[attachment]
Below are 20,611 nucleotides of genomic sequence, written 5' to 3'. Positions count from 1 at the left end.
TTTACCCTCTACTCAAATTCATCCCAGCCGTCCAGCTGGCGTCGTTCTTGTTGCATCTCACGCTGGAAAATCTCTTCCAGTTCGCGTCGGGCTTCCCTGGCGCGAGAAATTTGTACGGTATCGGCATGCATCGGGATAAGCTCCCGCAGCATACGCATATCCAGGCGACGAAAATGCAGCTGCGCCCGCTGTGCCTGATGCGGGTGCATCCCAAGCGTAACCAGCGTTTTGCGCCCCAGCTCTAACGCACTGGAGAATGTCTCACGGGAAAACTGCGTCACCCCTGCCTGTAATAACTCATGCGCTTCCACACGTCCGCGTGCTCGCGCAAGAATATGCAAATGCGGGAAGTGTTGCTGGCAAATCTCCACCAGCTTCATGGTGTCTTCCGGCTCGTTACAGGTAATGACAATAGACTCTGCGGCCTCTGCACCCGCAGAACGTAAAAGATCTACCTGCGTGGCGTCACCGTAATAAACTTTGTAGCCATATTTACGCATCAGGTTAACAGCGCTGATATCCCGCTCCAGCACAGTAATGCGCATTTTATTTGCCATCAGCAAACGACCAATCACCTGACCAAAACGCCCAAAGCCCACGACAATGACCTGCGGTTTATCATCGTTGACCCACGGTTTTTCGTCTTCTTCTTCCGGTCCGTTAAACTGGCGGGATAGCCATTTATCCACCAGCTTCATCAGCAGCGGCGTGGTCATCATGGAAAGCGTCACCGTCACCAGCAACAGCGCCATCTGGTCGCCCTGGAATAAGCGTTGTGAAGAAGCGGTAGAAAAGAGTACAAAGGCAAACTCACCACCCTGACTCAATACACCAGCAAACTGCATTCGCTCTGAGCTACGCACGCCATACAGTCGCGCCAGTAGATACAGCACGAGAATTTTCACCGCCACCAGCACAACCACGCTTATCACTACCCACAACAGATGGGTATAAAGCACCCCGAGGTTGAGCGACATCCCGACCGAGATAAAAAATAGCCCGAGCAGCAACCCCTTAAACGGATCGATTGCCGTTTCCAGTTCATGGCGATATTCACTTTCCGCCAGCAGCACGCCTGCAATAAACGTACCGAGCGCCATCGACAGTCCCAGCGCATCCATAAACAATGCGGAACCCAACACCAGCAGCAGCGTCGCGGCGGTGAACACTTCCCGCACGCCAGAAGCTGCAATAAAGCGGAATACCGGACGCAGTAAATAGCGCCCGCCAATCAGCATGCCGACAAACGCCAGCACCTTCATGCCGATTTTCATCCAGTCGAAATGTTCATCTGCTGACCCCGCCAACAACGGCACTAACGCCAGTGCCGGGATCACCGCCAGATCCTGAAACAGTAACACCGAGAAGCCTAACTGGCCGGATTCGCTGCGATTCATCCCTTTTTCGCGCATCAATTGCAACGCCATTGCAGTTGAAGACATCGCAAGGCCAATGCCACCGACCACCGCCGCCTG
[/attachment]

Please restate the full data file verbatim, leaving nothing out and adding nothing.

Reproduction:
Below are 20,611 nucleotides of genomic sequence, written 5' to 3'. Positions count from 1 at the left end.
TTTACCCTCTACTCAAATTCATCCCAGCCGTCCAGCTGGCGTCGTTCTTGTTGCATCTCACGCTGGAAAATCTCTTCCAGTTCGCGTCGGGCTTCCCTGGCGCGAGAAATTTGTACGGTATCGGCATGCATCGGGATAAGCTCCCGCAGCATACGCATATCCAGGCGACGAAAATGCAGCTGCGCCCGCTGTGCCTGATGCGGGTGCATCCCAAGCGTAACCAGCGTTTTGCGCCCCAGCTCTAACGCACTGGAGAATGTCTCACGGGAAAACTGCGTCACCCCTGCCTGTAATAACTCATGCGCTTCCACACGTCCGCGTGCTCGCGCAAGAATATGCAAATGCGGGAAGTGTTGCTGGCAAATCTCCACCAGCTTCATGGTGTCTTCCGGCTCGTTACAGGTAATGACAATAGACTCTGCGGCCTCTGCACCCGCAGAACGTAAAAGATCTACCTGCGTGGCGTCACCGTAATAAACTTTGTAGCCATATTTACGCATCAGGTTAACAGCGCTGATATCCCGCTCCAGCACAGTAATGCGCATTTTATTTGCCATCAGCAAACGACCAATCACCTGACCAAAACGCCCAAAGCCCACGACAATGACCTGCGGTTTATCATCGTTGACCCACGGTTTTTCGTCTTCTTCTTCCGGTCCGTTAAACTGGCGGGATAGCCATTTATCCACCAGCTTCATCAGCAGCGGCGTGGTCATCATGGAAAGCGTCACCGTCACCAGCAACAGCGCCATCTGGTCGCCCTGGAATAAGCGTTGTGAAGAAGCGGTAGAAAAGAGTACAAAGGCAAACTCACCACCCTGACTCAATACACCAGCAAACTGCATTCGCTCTGAGCTACGCACGCCATACAGTCGCGCCAGTAGATACAGCACGAGAATTTTCACCGCCACCAGCACAACCACGCTTATCACTACCCACAACAGATGGGTATAAAGCACCCCGAGGTTGAGCGACATCCCGACCGAGATAAAAAATAGCCCGAGCAGCAACCCCTTAAACGGATCGATTGCCGTTTCCAGTTCATGGCGATATTCACTTTCCGCCAGCAGCACGCCTGCAATAAACGTACCGAGCGCCATCGACAGTCCCAGCGCATCCATAAACAATGCGGAACCCAACACCAGCAGCAGCGTCGCGGCGGTGAACACTTCCCGCACGCCAGAAGCTGCAATAAAGCGGAATACCGGACGCAGTAAATAGCGCCCGCCAATCAGCATGCCGACAAACGCCAGCACCTTCATGCCGATTTTCATCCAGTCGAAATGTTCATCTGCTGACCCCGCCAACAACGGCACTAACGCCAGTGCCGGGATCACCGCCAGATCCTGAAACAGTAACACCGAGAAGCCTAACTGGCCGGATTCGCTGCGATTCATCCCTTTTTCGCGCATCAATTGCAACGCCATTGCAGTTGAAGACATCGCAAGGCCAATGCCACCGACCACCGCCGCCTG